The history of medicine has seen particular, and often peculiar, paradigms ebb and wane with each passing era. The Ancient Egyptians and Mesopotamians believed magic to be medicine’s handmaiden, incorporating complex rituals into their healing practices. For the Greeks and Romans, balancing the humours was essential to the war on disease. Prayer became the only true medicine during the dark days of the middle ages, with plague and disease the scourge of sinners. Light once again returned in the Renaissance and Age of Enlightenment eras, when rationality and science became the true measures of medicine. By the 20th century our knowledge of medicine was advancing rapidly, with exciting drug and vaccine developments made, and arguably most importantly of all, the discovery of the antibiotic. Today major investment in antibiotic development has all but ground to a halt and the foreseeable 21st century looks set to be defined in medicinal terms by two major paradigms: the mapping of the human genome, and the marriage of technology with healthcare. With so many possibilities for technological innovations to change the way we discover, see, and utilise medicine, the race is on for the digital generation.
The convergence of the 21st century digital and genetics revolution has given birth to ‘Digital health’, a classification that covers a plethora of applications, technologies, devices, communications satellites, and drug delivery systems that have been developed during the convergence of life sciences with the digital revolution. All of these innovations have the capacity to advance and make medicine accessible in way our 20th century ancestors could never have imagined possible. Sub-specialties within digital health include telemedicine, mobile health (mhealth), ehealth, personal genomics, big data, and health IT. An entire health orientated world has been created in the digital realm in which providers and users can interact, and multiple solutions and tools are exchanged for managing healthcare. Today’s patients, who want their healthcare as accessible as their smartphones, can connect directly with physicians to identify medical solutions, improving quality and access. According to a FICO survey, as many as 80% of smartphone would like to utilize mobile applications for contacting healthcare providers. Other health-related uses of smartphones include fitness tracking, appointment reminders, health checks, medication prompts, medical and nutritional advice, education on health self-management issues, and the monitoring of personal health risks.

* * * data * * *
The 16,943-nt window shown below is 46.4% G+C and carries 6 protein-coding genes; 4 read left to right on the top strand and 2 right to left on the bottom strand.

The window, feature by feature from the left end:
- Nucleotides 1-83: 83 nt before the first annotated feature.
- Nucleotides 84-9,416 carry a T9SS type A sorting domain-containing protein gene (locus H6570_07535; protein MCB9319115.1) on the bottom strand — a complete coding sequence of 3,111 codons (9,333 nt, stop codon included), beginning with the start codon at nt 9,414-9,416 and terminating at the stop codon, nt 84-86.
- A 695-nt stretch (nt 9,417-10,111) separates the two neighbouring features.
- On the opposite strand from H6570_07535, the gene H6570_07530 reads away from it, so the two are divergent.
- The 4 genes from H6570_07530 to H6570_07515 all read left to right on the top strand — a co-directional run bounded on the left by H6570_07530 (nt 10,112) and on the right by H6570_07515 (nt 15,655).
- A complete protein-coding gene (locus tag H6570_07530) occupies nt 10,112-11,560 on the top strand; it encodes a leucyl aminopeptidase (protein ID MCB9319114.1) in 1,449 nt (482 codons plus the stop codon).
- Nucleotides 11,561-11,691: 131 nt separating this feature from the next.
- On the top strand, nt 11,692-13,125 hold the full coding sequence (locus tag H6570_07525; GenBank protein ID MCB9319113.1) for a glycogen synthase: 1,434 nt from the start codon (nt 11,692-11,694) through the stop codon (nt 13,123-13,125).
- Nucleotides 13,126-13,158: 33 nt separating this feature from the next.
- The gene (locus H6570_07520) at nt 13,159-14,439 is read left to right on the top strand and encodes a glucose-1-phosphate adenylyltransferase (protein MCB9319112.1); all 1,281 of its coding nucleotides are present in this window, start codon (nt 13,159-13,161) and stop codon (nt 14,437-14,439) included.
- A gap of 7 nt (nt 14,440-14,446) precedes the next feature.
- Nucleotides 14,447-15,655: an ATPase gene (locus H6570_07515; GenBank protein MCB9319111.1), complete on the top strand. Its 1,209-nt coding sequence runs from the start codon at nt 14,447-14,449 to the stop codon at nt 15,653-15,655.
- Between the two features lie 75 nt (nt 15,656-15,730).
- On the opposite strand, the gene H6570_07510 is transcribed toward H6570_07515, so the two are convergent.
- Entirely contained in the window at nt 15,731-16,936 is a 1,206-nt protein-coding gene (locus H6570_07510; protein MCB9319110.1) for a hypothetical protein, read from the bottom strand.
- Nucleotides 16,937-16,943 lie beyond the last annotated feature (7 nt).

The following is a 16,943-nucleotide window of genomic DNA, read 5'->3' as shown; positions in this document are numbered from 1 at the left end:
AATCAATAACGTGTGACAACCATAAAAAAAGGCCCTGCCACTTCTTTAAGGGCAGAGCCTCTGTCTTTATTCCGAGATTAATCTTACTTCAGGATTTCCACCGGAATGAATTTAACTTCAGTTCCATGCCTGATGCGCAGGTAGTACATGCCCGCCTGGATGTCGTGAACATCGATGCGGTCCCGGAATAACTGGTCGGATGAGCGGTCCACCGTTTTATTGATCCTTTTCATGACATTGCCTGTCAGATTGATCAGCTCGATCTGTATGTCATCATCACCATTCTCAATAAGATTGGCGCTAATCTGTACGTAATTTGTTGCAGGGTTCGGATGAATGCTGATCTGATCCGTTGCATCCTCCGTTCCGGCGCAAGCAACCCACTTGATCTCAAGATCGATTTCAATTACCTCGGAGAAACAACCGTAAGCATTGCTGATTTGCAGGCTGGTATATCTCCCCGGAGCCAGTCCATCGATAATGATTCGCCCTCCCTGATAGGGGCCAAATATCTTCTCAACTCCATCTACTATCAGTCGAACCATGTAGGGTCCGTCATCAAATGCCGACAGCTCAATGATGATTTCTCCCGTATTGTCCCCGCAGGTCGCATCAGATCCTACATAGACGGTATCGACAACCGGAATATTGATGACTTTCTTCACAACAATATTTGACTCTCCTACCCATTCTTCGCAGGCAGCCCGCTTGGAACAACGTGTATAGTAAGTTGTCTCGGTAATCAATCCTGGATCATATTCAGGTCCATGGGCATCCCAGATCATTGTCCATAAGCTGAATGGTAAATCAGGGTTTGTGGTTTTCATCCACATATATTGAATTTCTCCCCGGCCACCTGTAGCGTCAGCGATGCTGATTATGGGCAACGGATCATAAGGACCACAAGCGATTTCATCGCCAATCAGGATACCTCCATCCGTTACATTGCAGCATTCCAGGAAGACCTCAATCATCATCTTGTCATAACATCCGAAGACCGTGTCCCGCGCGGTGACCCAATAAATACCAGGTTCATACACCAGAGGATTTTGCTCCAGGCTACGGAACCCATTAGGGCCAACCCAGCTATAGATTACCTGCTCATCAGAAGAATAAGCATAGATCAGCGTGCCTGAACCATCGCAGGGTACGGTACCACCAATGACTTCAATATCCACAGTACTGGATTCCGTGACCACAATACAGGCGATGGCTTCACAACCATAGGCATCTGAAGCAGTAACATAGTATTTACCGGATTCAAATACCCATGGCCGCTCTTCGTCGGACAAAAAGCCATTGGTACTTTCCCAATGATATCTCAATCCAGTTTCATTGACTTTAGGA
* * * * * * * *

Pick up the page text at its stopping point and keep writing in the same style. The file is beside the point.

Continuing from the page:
The digital health market is booming, with the worldwide mHealth market size forecast to be valued at US$14.5 billion in 2015. Consulting firm Rock Health found that just 143 companies dedicated to digital health earned US$2.3 billion in just one quarter of 2014. Companies not before associated with healthcare such as Google, Apple, Sony, and Samsung are investing millions in the development of platforms, applications, and devices connected to health. Deloitte recently published a study that found sales of smartwatches and similar devices, which have only very recently been released, reached 10 million units globally in 2014 and are predicted to grow tenfold by 2020. The capacity for these types of devices to play a major role in managing personal healthcare is huge. While significant progress has been in developed countries, the need for quality medical services, ageing populations, and socio-economic factors are driving the growth of mHealth in emerging markets too. Brazil, Russia, China, India, Malaysia, and Mexico are the most rapidly growing healthcare markets in the world, and many opportunities for the digital health business in these countries exist. Mexico is the top smartphone market in Latin America, with around 35 million people, a quarter of the population, using a smartphone.